How Can You Keep Paint From Rubbing Off?
To keep paint from rubbing off, prep your wall/surface before applying paint. This includes wiping down the surface with a damp, soapy sponge, letting it dry, applying a primer, and letting that dry. Your prep time should take a few hours, with the primer being the final step before the new paint.
Since spray paint products to run rub off more than other paints, you might also want to shop for options with water-based acrylic or latex formulas. These will hold onto surfaces far better than other formulas, leading to less chance of rub-off down the road.
Try to manage the amount of moisture that enters your home. Using a sealer above your paint could also be worth it if you're worried about it rubbing off.
Will A Top Coat Keep My Paint From Rubbing Off?
Depending on what you're painting, using a top coat can help seal the paint in. Generally, you want to apply a top coat to furniture and cabinetry when painting inside or outdoors.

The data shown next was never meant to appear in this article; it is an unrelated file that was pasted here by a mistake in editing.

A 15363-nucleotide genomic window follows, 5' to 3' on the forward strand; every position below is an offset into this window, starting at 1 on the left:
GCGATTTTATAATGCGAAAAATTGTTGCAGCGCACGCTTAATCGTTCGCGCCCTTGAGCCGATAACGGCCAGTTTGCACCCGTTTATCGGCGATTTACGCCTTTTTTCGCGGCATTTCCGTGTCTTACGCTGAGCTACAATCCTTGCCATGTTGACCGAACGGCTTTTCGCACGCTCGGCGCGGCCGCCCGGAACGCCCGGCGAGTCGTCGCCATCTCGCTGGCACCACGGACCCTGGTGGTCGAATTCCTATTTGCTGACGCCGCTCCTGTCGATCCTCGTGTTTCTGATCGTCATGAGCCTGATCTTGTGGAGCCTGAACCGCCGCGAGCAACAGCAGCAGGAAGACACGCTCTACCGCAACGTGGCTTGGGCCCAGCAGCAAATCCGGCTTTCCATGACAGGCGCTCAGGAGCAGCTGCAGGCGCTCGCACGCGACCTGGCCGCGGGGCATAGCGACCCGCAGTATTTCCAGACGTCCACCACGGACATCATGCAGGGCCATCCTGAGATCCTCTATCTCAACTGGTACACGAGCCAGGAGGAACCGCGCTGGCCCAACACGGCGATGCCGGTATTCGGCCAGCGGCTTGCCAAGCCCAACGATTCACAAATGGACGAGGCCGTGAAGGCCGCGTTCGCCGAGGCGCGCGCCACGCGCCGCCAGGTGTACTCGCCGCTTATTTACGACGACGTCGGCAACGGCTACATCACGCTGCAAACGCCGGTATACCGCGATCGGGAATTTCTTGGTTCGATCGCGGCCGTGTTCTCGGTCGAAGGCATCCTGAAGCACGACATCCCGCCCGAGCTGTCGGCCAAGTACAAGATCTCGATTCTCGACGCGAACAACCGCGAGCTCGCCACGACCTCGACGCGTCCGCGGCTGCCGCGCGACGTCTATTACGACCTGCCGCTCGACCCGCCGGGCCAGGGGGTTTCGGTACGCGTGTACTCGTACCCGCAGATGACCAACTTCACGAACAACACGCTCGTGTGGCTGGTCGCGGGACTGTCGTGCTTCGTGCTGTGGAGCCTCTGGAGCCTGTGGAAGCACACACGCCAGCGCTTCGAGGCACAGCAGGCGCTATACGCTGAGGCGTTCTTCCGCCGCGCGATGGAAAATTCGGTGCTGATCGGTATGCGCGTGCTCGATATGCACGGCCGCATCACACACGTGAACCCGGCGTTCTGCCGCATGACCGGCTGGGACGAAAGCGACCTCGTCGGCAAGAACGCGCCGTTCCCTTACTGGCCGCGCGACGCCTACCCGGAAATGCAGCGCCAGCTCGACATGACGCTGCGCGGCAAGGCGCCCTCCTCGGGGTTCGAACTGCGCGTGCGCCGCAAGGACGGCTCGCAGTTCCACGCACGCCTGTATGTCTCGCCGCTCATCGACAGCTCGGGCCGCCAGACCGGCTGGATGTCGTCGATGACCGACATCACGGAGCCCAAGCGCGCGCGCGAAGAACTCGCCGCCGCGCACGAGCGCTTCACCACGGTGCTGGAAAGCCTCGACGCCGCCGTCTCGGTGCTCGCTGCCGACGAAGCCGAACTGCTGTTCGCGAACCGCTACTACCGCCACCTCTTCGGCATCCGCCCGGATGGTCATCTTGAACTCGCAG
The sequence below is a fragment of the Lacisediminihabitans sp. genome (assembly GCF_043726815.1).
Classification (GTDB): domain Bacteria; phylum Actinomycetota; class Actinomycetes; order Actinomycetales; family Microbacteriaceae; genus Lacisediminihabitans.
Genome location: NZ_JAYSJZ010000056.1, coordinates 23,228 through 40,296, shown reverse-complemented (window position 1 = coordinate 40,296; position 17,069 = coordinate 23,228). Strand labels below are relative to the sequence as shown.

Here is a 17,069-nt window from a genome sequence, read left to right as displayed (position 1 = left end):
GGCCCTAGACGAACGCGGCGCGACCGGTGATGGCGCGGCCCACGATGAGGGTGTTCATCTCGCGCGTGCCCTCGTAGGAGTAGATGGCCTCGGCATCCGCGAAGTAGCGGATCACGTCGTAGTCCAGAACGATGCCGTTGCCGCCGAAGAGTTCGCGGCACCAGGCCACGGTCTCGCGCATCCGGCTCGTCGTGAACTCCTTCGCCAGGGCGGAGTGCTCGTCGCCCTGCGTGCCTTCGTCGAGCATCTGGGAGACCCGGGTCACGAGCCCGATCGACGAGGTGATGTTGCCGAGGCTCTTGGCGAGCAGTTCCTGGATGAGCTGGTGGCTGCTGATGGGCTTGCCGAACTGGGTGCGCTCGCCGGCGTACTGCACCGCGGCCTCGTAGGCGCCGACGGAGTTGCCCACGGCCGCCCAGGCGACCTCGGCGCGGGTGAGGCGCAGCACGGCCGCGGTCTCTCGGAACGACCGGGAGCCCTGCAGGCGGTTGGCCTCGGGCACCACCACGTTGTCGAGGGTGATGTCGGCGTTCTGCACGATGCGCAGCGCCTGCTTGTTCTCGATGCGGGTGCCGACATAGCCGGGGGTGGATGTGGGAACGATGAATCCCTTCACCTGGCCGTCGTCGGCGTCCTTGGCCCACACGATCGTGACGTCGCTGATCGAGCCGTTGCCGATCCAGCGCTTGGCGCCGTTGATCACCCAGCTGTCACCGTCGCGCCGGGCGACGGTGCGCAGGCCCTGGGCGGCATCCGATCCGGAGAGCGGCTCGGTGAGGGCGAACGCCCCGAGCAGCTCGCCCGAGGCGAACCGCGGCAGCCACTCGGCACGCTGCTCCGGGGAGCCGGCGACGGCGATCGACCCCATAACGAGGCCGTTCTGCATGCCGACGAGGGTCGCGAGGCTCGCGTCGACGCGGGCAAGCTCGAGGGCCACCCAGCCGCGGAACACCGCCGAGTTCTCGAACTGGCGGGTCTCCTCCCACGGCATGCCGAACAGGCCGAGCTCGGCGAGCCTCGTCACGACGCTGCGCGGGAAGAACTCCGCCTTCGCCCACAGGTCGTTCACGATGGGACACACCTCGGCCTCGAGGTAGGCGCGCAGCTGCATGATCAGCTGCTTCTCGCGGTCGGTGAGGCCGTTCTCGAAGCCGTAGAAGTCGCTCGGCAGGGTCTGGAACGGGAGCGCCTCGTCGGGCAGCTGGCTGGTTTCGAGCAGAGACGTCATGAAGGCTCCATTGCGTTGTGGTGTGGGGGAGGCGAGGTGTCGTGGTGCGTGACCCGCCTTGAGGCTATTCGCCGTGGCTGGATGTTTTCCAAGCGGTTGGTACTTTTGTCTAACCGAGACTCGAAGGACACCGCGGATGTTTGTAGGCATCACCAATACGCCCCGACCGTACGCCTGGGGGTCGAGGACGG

This top layer protects the color and can keep chipping, peeling, scratching, and rubbing at bay. However, this isn't usually recommended for walls, as they don't see much daily contact.
A top coat is essentially the final layer of product someone can put on their new coat of paint. This will likely be an acrylic, polyurethane, or epoxy formula.
Another product to use on top of fresh paint is a sealer. This will be similar to a top coat. It dries with a harder, more durable finish than paint.
We recommend using a sealer for exterior paint on trim, siding, etc., or inside for high-traffic areas. A top coat may be a good idea anywhere that will see more than regular contact, moisture, and wear.
What Is The Best Primer Formula For Painting?
When it comes to the best primer formula for painting, choose one with a water-based latex composition or oil-based for interior walls and surfaces.
Generally, water-based latex primer is an all-purpose choice. It's easily washable with water. That makes clean-up simple, and this paint is lower in VOCs.